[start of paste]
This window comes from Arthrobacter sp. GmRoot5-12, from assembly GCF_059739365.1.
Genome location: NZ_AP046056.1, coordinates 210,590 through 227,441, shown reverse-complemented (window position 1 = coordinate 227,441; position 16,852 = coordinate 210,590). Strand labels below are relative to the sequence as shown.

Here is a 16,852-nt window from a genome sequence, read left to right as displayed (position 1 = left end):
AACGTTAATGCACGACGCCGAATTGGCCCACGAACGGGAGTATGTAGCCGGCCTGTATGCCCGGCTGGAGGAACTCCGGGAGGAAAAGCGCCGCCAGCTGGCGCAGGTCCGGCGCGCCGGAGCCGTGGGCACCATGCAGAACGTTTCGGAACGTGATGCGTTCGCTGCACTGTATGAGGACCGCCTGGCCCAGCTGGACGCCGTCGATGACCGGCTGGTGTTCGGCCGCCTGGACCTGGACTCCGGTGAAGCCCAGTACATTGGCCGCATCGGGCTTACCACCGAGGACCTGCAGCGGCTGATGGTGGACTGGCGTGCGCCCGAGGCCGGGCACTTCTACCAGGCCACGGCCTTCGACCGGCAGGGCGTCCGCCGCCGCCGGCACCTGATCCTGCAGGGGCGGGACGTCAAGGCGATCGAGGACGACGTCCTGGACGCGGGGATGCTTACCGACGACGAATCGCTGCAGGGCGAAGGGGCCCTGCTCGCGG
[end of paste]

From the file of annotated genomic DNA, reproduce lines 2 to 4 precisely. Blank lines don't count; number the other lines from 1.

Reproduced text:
Genome location: NZ_AP046056.1, coordinates 210,590 through 227,441, shown reverse-complemented (window position 1 = coordinate 227,441; position 16,852 = coordinate 210,590). Strand labels below are relative to the sequence as shown.

Here is a 16,852-nt window from a genome sequence, read left to right as displayed (position 1 = left end):
AACGTTAATGCACGACGCCGAATTGGCCCACGAACGGGAGTATGTAGCCGGCCTGTATGCCCGGCTGGAGGAACTCCGGGAGGAAAAGCGCCGCCAGCTGGCGCAGGTCCGGCGCGCCGGAGCCGTGGGCACCATGCAGAACGTTTCGGAACGTGATGCGTTCGCTGCACTGTATGAGGACCGCCTGGCCCAGCTGGACGCCGTCGATGACCGGCTGGTGTTCGGCCGCCTGGACCTGGACTCCGGTGAAGCCCAGTACATTGGCCGCATCGGGCTTACCACCGAGGACCTGCAGCGGCTGATGGTGGACTGGCGTGCGCCCGAGGCCGGGCACTTCTACCAGGCCACGGCCTTCGACCGGCAGGGCGTCCGCCGCCGCCGGCACCTGATCCTGCAGGGGCGGGACGTCAAGGCGATCGAGGACGACGTCCTGGACGCGGGGATGCTTACCGACGACGAATCGCTGCAGGGCGAAGGGGCCCTGCTCGCGG